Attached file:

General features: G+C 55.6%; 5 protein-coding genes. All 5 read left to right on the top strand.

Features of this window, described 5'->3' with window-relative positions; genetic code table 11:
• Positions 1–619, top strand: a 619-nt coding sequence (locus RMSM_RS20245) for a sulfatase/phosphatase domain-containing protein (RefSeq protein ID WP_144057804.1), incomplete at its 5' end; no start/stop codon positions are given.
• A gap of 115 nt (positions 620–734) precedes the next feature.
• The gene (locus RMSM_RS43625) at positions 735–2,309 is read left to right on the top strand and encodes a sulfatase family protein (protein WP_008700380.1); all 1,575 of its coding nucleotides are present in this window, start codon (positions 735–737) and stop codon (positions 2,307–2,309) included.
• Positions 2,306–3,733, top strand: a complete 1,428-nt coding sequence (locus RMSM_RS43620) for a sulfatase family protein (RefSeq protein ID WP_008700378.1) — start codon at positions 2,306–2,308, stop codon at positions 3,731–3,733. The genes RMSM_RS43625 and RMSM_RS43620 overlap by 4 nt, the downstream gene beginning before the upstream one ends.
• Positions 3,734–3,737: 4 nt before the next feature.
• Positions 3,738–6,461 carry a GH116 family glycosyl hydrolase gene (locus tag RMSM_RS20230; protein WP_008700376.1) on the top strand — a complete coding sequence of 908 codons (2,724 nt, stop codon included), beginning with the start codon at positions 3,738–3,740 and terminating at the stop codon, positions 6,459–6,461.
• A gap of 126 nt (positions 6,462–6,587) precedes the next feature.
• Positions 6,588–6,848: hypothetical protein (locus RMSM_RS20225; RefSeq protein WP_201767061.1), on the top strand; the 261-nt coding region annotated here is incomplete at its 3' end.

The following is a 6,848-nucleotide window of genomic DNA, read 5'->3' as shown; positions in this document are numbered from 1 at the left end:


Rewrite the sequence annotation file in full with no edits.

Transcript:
General features: G+C 55.6%; 5 protein-coding genes. All 5 read left to right on the top strand.

Features of this window, described 5'->3' with window-relative positions; genetic code table 11:
• Positions 1–619, top strand: a 619-nt coding sequence (locus RMSM_RS20245) for a sulfatase/phosphatase domain-containing protein (RefSeq protein ID WP_144057804.1), incomplete at its 5' end; no start/stop codon positions are given.
• A gap of 115 nt (positions 620–734) precedes the next feature.
• The gene (locus RMSM_RS43625) at positions 735–2,309 is read left to right on the top strand and encodes a sulfatase family protein (protein WP_008700380.1); all 1,575 of its coding nucleotides are present in this window, start codon (positions 735–737) and stop codon (positions 2,307–2,309) included.
• Positions 2,306–3,733, top strand: a complete 1,428-nt coding sequence (locus RMSM_RS43620) for a sulfatase family protein (RefSeq protein ID WP_008700378.1) — start codon at positions 2,306–2,308, stop codon at positions 3,731–3,733. The genes RMSM_RS43625 and RMSM_RS43620 overlap by 4 nt, the downstream gene beginning before the upstream one ends.
• Positions 3,734–3,737: 4 nt before the next feature.
• Positions 3,738–6,461 carry a GH116 family glycosyl hydrolase gene (locus tag RMSM_RS20230; protein WP_008700376.1) on the top strand — a complete coding sequence of 908 codons (2,724 nt, stop codon included), beginning with the start codon at positions 3,738–3,740 and terminating at the stop codon, positions 6,459–6,461.
• A gap of 126 nt (positions 6,462–6,587) precedes the next feature.
• Positions 6,588–6,848: hypothetical protein (locus RMSM_RS20225; RefSeq protein WP_201767061.1), on the top strand; the 261-nt coding region annotated here is incomplete at its 3' end.

The following is a 6,848-nucleotide window of genomic DNA, read 5'->3' as shown; positions in this document are numbered from 1 at the left end: